calm and are not wholly without anger, or that you cannot
hold out to the end, that you are not old enough to look the
last things in the face. For ultimately, if the prophecies
and revelations of Christ are not empty phrases, then
nothing will change, things will go on as they are, and they
will get worse. Yes, but God will shorten the days True,
but He and not you will decide the measure. Well, and
what am I to do then? Hold your heart in patience, my
friend, and then : do you not thirst after justice? And do
you suffer for it? Yes, now I see.
474. Rejoinder: My faith is no thicker than a hair, and as
feeble, and what depends upon it is so strong and so heavy,
heavier and stronger than the whole world. If only it
holds! Only think, the hair is grace. And grace is the
strength of God, strong enough to sustain the world.
Well now, so you are a poet! That seems to be your worst
insult. That is an exaggeration, and clumsily expressed.
No, but in otherwise good men, the poet is often a danger
in religious matters. The poet always magnifies : Magnificat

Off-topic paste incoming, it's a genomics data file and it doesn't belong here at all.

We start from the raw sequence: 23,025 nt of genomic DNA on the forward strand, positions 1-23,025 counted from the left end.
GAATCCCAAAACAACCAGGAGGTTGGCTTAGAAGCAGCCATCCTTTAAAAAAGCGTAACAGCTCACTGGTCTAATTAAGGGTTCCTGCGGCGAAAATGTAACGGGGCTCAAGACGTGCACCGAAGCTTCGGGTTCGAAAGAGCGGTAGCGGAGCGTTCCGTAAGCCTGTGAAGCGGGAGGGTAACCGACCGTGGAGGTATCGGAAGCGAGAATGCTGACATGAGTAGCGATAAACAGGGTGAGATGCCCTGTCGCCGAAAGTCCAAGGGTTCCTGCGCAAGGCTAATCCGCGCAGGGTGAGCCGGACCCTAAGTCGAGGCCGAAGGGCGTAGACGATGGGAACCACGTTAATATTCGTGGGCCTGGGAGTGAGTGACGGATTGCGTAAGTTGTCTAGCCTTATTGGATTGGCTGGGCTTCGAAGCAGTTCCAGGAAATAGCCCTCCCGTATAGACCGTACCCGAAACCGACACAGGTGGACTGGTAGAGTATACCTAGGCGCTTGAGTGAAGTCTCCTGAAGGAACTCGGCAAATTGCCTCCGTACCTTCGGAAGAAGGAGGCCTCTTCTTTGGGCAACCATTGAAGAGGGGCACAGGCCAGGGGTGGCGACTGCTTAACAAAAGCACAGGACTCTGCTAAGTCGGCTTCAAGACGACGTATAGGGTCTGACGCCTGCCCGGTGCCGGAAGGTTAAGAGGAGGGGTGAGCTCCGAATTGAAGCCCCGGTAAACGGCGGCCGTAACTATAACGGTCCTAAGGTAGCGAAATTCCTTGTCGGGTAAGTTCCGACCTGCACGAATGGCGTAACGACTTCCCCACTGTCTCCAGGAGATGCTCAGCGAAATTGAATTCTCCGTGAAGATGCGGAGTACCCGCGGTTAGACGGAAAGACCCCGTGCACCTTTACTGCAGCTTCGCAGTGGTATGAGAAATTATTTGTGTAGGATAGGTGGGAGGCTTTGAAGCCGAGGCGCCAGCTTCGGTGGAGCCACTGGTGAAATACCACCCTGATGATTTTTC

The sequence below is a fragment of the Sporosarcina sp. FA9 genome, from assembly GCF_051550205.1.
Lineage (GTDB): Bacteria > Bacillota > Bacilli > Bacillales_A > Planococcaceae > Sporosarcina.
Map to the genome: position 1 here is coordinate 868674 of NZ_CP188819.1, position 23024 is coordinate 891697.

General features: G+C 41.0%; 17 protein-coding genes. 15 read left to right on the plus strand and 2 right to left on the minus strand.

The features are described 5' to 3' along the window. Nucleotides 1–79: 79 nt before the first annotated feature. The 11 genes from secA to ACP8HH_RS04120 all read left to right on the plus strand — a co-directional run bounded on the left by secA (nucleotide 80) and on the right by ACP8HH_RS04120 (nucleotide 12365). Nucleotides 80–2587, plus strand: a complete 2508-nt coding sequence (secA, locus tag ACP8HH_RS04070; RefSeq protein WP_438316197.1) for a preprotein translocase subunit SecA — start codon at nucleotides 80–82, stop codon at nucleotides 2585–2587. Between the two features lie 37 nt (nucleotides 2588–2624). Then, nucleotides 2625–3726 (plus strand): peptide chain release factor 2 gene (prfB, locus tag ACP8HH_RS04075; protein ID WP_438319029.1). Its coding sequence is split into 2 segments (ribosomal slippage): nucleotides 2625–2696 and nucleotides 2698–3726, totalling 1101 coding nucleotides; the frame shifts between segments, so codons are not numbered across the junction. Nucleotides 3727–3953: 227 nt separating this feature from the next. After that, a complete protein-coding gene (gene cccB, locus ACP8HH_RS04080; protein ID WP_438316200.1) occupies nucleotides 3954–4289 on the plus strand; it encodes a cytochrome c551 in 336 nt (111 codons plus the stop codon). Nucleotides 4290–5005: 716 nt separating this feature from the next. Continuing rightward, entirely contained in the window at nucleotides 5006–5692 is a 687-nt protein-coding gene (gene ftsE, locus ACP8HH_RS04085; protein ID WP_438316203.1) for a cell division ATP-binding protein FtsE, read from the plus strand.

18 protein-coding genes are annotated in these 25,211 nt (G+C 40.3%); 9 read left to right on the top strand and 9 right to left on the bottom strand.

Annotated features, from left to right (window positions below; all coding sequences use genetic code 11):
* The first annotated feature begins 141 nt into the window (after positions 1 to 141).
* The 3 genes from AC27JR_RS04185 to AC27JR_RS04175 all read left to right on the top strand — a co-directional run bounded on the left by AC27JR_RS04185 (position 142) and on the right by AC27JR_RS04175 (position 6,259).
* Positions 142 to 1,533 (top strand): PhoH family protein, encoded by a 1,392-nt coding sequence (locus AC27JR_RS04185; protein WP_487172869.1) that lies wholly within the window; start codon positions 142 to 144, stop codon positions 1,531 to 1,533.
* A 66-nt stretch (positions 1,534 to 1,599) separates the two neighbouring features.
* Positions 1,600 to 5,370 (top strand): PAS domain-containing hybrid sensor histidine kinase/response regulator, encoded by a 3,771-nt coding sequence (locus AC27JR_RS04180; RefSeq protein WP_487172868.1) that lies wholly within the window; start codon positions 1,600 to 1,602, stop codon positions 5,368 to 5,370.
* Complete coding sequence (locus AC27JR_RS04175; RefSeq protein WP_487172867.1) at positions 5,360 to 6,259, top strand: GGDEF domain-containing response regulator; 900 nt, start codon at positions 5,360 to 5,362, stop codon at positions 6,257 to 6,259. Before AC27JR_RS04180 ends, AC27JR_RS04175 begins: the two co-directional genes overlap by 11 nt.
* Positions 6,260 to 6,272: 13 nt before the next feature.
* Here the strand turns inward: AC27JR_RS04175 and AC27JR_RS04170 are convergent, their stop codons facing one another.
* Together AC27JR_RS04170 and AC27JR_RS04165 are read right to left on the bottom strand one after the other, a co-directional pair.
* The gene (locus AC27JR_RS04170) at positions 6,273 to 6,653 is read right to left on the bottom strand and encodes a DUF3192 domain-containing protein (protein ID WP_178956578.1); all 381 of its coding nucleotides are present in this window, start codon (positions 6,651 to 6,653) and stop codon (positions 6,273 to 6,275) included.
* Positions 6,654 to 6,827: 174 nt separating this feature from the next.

anima mea Dominum. Certainly! that is natural and as it
should be, but the poet is not content to let the matter
rest there. He must magnify the world, in both good and
evil, and, alas, himself, in good and in evil, and in neither
case is that right.
475. We say that the Spirit of God dwells in a man, and
we say that a man is possessed by the spirit of evil, is pos-
sessed by demons : we do not say the contrary, and by this
distinction we stress the factor of freedom, which is only
given to man in its full sense through the indwelling of the
Spirit of God, whereas possession means complete servitude.
476. My nights are always the same: at first everything
is dry and barren, and there is not so much as a drop to
wet my tongue and give it life. Then, somewhere or other,
a little stream springs up and soon the waters are rushing
down and the bowl is not large enough to contain them.
477. Never leave hold of God! Love him! And if for the
moment you cannot love him, then fight with him, accuse
him, argue with him, like Job, and if you can, slander him,
blaspheme but never leave him! For then you will become
very ridiculous and wretched, and worst of all: you will
not even notice it.
478. Children and young people think of old people in a
way which never occurs to them. When he was ninety
years old Prince Eugene said to a forester as old as himself:
we still feel quite fresh and sound and healthy, and we
hardly notice we are so old. We do not, Your Royal High-
ness, but others do.
479. It is a puzzle to me to know why it never could occur
to me to see anything great in the men who rule the world
today, and who have 'achieved 3 so much. Nothing. Nothing
but what is most common, vulgar and plebeian; on an
enormous scale it is true; but that is not 'greatness'. Whether